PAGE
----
As we meditate on God’s Words, God changes us into the hands and feet of the Word.
As we whisper faltering prayers, God grows fruit and works miracles.
God gives us our inheritance
and we are asked to fight. Our beautiful tension
It is beautiful, this tension in which we live.

Art credits: God’s covenant with Abraham, Bible primer; Moses Viewing the Promised Land by Frederick Edwin Church; Crossing the Jordan, Bible primer; Joshua at Gibeon, 5th century mosaic; all other photographs by Made Sacred, copyright 2018

Never Outside of God

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In the beginning, God created the heavens and the earth.
beginning
created
earth
Yet God’s creative work did not stop there.
He did not create the universe, set it into motion, then step back and let things take their course.
For by Him all things were created…and in Him all things hold together.
in Him
never outside of Him
hold together
All creation was brought forth out of Himself and all creation is sustained by Him.
His presence is here, all around us, intimately close to us and yet also other than us. Other than creation.
He is still creating, still sustaining. He is constantly “bringing forth”.
creating
sustaining
bringing forth
This is not pantheism. God is not His creation.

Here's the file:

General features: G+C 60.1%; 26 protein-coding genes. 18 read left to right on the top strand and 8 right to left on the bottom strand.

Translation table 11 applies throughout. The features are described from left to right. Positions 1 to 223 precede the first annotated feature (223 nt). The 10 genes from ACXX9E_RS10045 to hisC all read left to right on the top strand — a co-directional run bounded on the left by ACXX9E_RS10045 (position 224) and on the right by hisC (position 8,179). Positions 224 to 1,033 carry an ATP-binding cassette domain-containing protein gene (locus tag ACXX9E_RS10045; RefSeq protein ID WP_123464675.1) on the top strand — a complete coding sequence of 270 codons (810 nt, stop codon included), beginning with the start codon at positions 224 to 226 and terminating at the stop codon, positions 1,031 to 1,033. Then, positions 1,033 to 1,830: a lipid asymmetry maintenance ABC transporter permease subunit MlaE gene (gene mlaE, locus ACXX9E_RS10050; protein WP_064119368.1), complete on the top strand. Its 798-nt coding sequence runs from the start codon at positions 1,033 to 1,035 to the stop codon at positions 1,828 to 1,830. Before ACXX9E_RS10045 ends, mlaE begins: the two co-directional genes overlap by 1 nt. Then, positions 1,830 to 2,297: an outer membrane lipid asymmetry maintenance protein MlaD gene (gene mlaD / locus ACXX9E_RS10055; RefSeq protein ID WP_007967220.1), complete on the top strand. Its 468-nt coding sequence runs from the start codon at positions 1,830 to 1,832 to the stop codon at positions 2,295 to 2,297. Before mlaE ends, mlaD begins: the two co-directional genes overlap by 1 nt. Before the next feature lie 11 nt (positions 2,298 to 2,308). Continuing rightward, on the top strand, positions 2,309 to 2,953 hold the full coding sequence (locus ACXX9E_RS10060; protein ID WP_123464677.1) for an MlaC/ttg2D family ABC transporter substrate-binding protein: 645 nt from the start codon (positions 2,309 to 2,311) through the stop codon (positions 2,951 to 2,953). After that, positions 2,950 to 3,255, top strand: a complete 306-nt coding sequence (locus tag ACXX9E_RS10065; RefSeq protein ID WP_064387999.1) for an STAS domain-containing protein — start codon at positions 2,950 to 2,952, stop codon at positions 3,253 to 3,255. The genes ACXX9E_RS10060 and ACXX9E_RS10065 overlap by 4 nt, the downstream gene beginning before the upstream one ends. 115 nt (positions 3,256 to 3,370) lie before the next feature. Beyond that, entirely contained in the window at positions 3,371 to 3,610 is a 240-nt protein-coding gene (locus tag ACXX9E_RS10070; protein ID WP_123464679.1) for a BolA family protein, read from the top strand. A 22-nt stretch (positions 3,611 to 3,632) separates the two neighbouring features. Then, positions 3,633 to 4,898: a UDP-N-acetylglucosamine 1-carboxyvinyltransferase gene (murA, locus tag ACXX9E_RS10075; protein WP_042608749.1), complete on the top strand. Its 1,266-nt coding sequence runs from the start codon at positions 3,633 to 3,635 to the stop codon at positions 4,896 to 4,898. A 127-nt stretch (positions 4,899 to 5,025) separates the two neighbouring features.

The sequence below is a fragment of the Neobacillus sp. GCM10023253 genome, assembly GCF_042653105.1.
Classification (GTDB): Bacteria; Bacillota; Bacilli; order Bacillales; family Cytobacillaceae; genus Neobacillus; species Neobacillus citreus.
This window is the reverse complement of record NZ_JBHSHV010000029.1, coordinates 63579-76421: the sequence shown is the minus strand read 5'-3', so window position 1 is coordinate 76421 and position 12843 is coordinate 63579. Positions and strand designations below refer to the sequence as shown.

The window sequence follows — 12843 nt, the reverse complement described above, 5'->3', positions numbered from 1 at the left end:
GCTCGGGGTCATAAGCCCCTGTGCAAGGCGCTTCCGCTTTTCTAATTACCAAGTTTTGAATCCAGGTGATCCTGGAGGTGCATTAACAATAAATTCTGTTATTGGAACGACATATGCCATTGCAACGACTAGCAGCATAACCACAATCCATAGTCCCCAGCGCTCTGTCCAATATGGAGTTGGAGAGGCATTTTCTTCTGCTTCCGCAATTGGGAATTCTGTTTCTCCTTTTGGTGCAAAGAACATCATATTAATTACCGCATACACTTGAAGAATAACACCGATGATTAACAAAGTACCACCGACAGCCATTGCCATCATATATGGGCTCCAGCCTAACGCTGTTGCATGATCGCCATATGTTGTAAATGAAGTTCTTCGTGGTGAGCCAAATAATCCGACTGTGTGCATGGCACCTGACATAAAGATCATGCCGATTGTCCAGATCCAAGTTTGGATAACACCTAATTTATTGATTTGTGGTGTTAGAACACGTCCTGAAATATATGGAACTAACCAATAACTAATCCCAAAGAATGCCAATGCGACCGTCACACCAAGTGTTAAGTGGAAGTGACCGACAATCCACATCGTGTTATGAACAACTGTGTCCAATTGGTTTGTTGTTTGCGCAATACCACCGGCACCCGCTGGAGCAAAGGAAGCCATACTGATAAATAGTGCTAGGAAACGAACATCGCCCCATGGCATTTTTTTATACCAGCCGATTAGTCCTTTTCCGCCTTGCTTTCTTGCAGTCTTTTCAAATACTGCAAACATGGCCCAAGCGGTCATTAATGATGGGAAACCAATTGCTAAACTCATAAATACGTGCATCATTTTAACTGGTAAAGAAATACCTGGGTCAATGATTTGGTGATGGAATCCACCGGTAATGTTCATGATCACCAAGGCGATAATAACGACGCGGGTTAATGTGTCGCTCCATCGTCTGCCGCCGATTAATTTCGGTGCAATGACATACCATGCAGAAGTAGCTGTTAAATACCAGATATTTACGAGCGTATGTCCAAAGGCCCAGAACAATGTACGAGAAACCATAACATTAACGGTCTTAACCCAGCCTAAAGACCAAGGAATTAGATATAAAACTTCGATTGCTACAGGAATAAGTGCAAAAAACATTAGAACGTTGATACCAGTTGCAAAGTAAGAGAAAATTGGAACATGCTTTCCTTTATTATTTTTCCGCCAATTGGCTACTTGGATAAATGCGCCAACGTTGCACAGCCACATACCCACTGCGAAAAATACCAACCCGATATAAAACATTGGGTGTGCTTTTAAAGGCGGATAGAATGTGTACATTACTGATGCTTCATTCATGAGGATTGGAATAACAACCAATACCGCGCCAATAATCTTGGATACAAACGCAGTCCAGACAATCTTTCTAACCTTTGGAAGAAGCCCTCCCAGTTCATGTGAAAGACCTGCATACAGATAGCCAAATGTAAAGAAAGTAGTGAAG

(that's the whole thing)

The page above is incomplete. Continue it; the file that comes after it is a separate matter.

Sustaining does not equal being.
Sustaining also does not equal controlling.
We still make our choices, live our lives, do what we were created to do.
live
art
science
Yet on a deeper level, God is sustaining us while we do what we were created to do.
We work on different levels. God has His work and has given us work to do. He has given all of creation work to do.
Perhaps we are the only ones who can refuse that work.
For God is other than His creation.
Too often we make Him the same, just bigger.
He is not the same, and we do well to remember it.
He has given us work to do, and while we are to obey and do that work He has given us to do, we are deceived if we believe we do that work on our own.
caring
praising
tending
providing
For while we work, doing what we were created to do, God is also at work, sustaining all things , holding all things together within Himself.
May that truth give you rest, for you are never outside of the sustenance of God.
You are never outside of God Himself.

Art Credits: Photograph of space by NASA; all other photographs copyright 2018 Made Sacred

When We Enter the Darkness

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Sometimes it happens this way.
Sometimes when you are closest to God, you feel as though you are farthest away.
It seems to happen that when you are a new Christian, God speaks clearly, you feel His presence solidly, light is all around you.
New
Fresh
As you progress in your faith, God’s voice gets fainter, His presence is harder to grasp, the clouds begin to form around you.Old
Dry
This is how it was for Mother Theresa who began her life full of fire and certainty and spent the last fifty years of her life full of darkness and silence. She continued to obey, even when the dry times outnumbered the rich times.
As a baby, you need God to discernibly carry you. When you become more mature, you need to trust that God is still carrying you.
When God first showed Himself to Moses, it was in the light.
Light
In a miracle of a fiery bush that did not become ash, He revealed Himself to a man who did not yet know Him.